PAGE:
As reported by Matt, the handle for the three Triple Crown races this year was once again solid. The Belmont card was down precipitiously, but with no Triple Crown on the line that's expected. It was up around 9% from 2017, under similar circumstances.
We've spoken a lot about the handle on the bigger more promoted cards over the last decade. It's a topic that I find never uninteresting.
Population growth has assured there's a bigger pool of eyeballs on big events, and certainly horse racing has felt that. The attendance for the "party" might not be of current Jurassic Park levels (seriously, they were camping out yesterday to get in), but it's formidable.
In addition, with shorter fields, fewer good betting races and a contraction overall of the sport, the big days take on new meaning for bettors. Despite Saturday's Belmont card which I found kind of horrible to wager, it's better than your average Saturday. People are simply drawn to bigger pools and more potential value to make money on an opinion.
On the PR side, the big days are, I feel, important because politicians and others watch them closely. If you can shoot a cannon down the tarmac while giving away millions of dollars it resonates.
Having said that, I do wonder about just *how* good it's going when compared to a baseline.
First, the sport has added outlets over recent years. TSG is very aggressive with their product and overseas markets, I assume Twinspires and others are similar. Racetracks are exporting a signal like never before. A common metric for retail is same store sales. Without an increase in outlets, what's the handle?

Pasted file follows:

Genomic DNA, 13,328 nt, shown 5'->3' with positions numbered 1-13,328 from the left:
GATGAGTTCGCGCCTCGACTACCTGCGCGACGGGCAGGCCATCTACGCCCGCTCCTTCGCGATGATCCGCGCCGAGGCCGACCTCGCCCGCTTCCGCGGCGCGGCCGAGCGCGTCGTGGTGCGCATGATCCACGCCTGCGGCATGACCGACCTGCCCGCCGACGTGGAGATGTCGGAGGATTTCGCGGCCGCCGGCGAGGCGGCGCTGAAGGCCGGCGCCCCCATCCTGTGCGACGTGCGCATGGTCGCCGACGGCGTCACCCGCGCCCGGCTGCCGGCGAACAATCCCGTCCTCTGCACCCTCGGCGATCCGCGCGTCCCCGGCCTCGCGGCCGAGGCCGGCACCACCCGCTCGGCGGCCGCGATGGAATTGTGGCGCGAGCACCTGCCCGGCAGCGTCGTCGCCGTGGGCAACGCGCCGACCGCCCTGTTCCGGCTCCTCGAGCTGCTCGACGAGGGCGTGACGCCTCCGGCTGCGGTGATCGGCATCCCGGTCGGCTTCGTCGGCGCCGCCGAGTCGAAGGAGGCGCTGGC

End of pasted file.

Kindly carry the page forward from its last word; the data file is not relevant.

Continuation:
Second, Twinspires and Xpressbet have been growing, but they do sink a ton of money into promoting their ADW's (as they should) during the season. The ROI on this spend is likely not fantastic. Is the sport spending a ton more to get handle for these days, where the marginal cost of the handle is too high?
Last up, more choice. I hate using the cheese analogy, but it fits so well. General Foods repackaged their cheese and presto, they sold more cheese. The tracks have added more bets (futures, cross day pick 6's, doubles, etc) and this brings in more money (to a point, of course).
I don't doubt that bigger days are bringing in more handle, and that handle is ROI positive for the entities. However, like with any number, it pays to dig deeper. What of the increase is due to an increase in the popularity of the Triple Crown races versus some of the items I've outlined above? It's something we will probably never know.
Have a nice Monday everyone.
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